Financing the storm : macroeconomic crisis in Russia, 1992-93
The authors examine Russia's macroeconomic crisis in 1992 and 1993, focusing on fiscal and monetary policies. They show how the large transfers from the government to the enterprise sector exacerbated the crisis. Money creation did not finance the narrow (cash) budget deficit of the government. Rather, money creation financed the huge directed credit programs aimed at specific sectors and enterprises, including assistance to other economies of the former Soviet Union to sustain Russian exports. During 1992 enterprises and households financed this effort with their large flow of savings, but while enterprises largely avoided the inflation tax, households did not. Enterprises benefited most from the loose fiscal and monetary policies of the Russian government in 1992-93. The enterprises were net recipients of transfers from the budget and the main beneficiaries of the inflation tax (which nearly offset their own inflation tax payments). The main losers from high inflation were households. As many have noted, inflation in Russia correlates well with past money growth. Real money and the real exchange rate are also closely correlated. Money demand in Russia is well above international comparisons, controlling for inflation and negative interest rates. But the trend of money demand is obviously down. Current levels of monetary financing cannot be maintained without an increase in inflation. Even if the government takes no actions that lower money demand, it will fall anyway as the financial system and households and enterprises adjust to inflation. Banks and enterprises are finding ways to reduce the float and excess reserves with the central bank. Stabilization of inflation will thus be a race between the authorities'willingness and ability to tighten monetary and fiscal policy and the adjustment of enterprises and households to exisiting inflation.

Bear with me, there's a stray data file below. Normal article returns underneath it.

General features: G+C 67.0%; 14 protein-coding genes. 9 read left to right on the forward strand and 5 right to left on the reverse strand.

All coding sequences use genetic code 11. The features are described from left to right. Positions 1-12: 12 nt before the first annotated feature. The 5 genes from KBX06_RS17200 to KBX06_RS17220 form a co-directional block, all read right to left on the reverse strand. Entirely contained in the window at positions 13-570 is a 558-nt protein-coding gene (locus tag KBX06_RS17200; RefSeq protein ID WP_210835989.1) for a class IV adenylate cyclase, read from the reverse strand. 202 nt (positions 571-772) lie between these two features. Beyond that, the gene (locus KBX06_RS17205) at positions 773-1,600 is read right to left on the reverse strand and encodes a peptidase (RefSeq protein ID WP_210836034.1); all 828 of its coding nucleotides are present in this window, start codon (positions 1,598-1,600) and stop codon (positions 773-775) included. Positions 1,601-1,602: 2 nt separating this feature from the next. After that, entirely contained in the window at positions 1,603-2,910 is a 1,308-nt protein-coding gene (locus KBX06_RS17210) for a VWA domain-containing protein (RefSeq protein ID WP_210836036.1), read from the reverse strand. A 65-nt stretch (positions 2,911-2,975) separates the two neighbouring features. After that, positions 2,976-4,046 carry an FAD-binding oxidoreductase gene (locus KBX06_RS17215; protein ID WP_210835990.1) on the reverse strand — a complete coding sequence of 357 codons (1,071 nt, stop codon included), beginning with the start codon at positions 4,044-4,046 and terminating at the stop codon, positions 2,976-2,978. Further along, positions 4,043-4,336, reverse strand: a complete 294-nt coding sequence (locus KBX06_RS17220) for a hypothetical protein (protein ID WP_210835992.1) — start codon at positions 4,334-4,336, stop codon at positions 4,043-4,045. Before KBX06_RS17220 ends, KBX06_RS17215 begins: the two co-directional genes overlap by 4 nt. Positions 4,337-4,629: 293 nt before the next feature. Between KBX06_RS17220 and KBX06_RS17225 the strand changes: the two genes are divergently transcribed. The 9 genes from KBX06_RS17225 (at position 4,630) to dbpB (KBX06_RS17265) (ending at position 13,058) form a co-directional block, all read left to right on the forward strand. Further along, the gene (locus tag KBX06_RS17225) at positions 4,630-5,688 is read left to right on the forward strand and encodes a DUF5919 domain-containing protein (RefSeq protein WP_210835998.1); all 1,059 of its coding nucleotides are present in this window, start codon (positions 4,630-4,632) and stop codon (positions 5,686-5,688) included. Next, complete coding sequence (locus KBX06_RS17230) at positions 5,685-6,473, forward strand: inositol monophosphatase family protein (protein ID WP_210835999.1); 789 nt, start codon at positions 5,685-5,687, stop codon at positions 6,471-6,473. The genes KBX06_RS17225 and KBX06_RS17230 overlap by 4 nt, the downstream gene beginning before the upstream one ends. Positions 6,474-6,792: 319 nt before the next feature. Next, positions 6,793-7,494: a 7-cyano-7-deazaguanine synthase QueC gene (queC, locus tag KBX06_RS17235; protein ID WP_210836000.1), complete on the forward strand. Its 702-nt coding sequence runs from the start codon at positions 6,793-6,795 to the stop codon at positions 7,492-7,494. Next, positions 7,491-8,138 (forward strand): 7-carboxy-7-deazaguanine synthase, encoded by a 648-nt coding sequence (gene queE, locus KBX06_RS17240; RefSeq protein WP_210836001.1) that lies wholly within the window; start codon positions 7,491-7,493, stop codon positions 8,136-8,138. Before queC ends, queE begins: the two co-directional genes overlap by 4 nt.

|Date of creation:||31 Jan 1994|
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- Steven Phillips & Vincent Koen, 1993. "Price Liberalization in Russia; Behavior of Prices, Household Incomes, and Consumption During the First Year," IMF Occasional Papers 104, International Monetary Fund.
- Qimiao Fan & Mark E. Schaffer, 1994. "Government financial transfers and enterprise adjustments in Russia, with comparisons to Central and Eastern Europe," The Economics of Transition, The European Bank for Reconstruction and Development, vol. 2(2), pages 151-188, 06.
- Philippe Aghion & Olivier J. Blanchard, 1994.
"On the Speed of Transition in Central Europe,"
in: NBER Macroeconomics Annual 1994, Volume 9, pages 283-330
National Bureau of Economic Research, Inc.
- Blanchard, Olivier Jean & Aghion, Philippe, 1994. "On the Speed of Transition in Central Europe," Scholarly Articles 4481322, Harvard University Department of Economics.
- Aghion, P. & Blanchard, O.J., 1993. "On the Speed of Transition in Central Europe," Working papers 93-8, Massachusetts Institute of Technology (MIT), Department of Economics.
- Giovannini, Alberto & de Melo, Martha, 1990. "Government revenue from financial repression," Policy Research Working Paper Series 533, The World Bank.
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